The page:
In the last 5 years, we’ve lost quite a bit of equity with Perth’s property downturn.

What are you currently doing to maintain/grow your net worth?

Aiming to not make crap decisions by diversifying our investments and not picking stocks anymore.  Also us working part time is inadvertently helping to avoid having to sell off other properties sooner and hopefully resulting in a slightly better outcome over time.

What money mistakes did you make that we can learn from?

Thinking that picking stocks was going to be easy – it’s not.  Thinking that leveraged property was the best thing since sliced bread – it’s not.

How has MrsStrongMoney contributed to your net worth? 

She helps enormously.  Because she’s not as interested as me in our finances, I consult with her first about everything, so she’s a great sounding board.  Being forced to make the case to her before we make any changes to our investments means that it has to make sense and I have to be able to explain it properly.  If something is complex and hard to explain, that’s not a good sign!

Also, when we met, my partner had much more savings/equity than me, due to being a long-time homeowner.

Do you have a target net worth you are trying to attain for FIRE, will you quit working when you reach this?

We started before FIRE was a term.  Initially we thought we’d like to have $2m or so, just because early on we were still in ‘consumer-mode’ which requires more money to fund luxuries.  We ended up realising we could live a perfectly happy life on much less and that these luxuries would do nothing for us, so we retired on a more modest amount.

What are your retirement plans?

To continue enjoying everyday life (3 years in and it’s going great).  We’ll keep doing our work stuff for as long as it’s enjoyable and stop when it’s not.  For us, it’s just nice to have all this free time and live a slower paced simple life.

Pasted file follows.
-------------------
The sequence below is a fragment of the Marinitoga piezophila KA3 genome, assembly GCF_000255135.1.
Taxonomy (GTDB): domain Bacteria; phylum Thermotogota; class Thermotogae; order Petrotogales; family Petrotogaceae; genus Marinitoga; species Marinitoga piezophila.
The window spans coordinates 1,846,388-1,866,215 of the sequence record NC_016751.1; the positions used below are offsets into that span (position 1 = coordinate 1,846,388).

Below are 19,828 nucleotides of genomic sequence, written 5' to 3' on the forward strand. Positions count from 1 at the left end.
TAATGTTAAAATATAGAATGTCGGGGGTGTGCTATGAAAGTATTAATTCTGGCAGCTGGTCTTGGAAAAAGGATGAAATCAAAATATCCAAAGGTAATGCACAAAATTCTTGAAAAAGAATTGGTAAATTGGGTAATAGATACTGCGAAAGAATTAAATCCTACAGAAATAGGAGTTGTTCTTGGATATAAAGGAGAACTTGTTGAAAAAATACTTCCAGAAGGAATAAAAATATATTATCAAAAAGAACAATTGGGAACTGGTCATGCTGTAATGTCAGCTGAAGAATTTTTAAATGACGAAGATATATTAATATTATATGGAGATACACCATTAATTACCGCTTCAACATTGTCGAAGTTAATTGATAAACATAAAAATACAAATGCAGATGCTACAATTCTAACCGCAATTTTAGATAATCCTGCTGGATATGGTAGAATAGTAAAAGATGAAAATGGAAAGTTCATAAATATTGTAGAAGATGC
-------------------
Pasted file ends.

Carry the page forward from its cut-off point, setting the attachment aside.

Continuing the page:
Are there any issues in retirement that concern you? If so, how are you planning to address them?

Zero.  We’ll deal with whatever it is when it happens.


How was your childhood? Was your family wealthy, middle class or low-income?

I’d say lower middle class.  Never went without anything, but my friends were definitely more ‘middle class’ than I was.

How did you learn about finances and at what age did you “get it”?

I developed an obsession with personal finance and wealth-building when I was around 19-20, after realising that the only way to avoid being one of the consumer-sheep was to become wealthy enough to not have to work.

Who inspired you to excel in life? Who are your heroes?

Wow, good question.  Anyone who is ‘self-made’ is always a source of inspiration.   There wasn’t one example that I looked to, it was probably lots of people.  I just couldn’t accept the standard approach to life, money and retirement.

How do you think differently than the average person when it comes to money? 

It’s probably opposite in so many ways.  I see it first and foremost as a tool for buying freedom and getting your time back.  They see it as a tool for buying short-term pleasures, thereby giving away their freedom and time.

Do you have any favourite money tools and resources you recommend (books, podcasts, apps etc)?

For FI minded people, Mr Money Mustache is probably my favourite blogger on the topic.  His views really resonate with me on a lot of topics, not just money.

Do you give to charity? Why or why not? If you do, what percent of time/money do you give?

Yes, we do.  It’s still relatively small at the moment, but it’s something we’ll increase over time as our wealth grows.  It’s something I’m really looking forward to actually!  We donate some of our time volunteering with a local conservation group which looks after the large regional park/wetlands here.

What does money mean to you? Should everyone pursue it? 

Money means freedom.  And yes, everyone should pursue it (freedom).  Even if you continue to give up most of your week working after becoming financially independent, you’ll be completely at peace because it’s 100% your choice to continue or not, and you know if anything happens all your bills are still covered and you can stop at a moment’s notice if other things become more important.

Finally, is there any advice you have for The Frugal Samurai readers regarding wealth accumulation?

Focus on the accumulation of wealth for the good it can do, not for its own sake.  Some people focus on wealth for its own sake and typically become consumed by it and are wedded to a job/lifestyle they don’t particularly enjoy, simply because they’re addicted to seeing the numbers increase.

The real power of wealth is the freedom and options it can provide you and your family.  And for the ways it can help causes you care about.  Otherwise, what’s it all for?


Thanks for the incredible insights Dave! If you want to check out his blog or follow Dave, you can do so at or Twitter @strongmoneyaus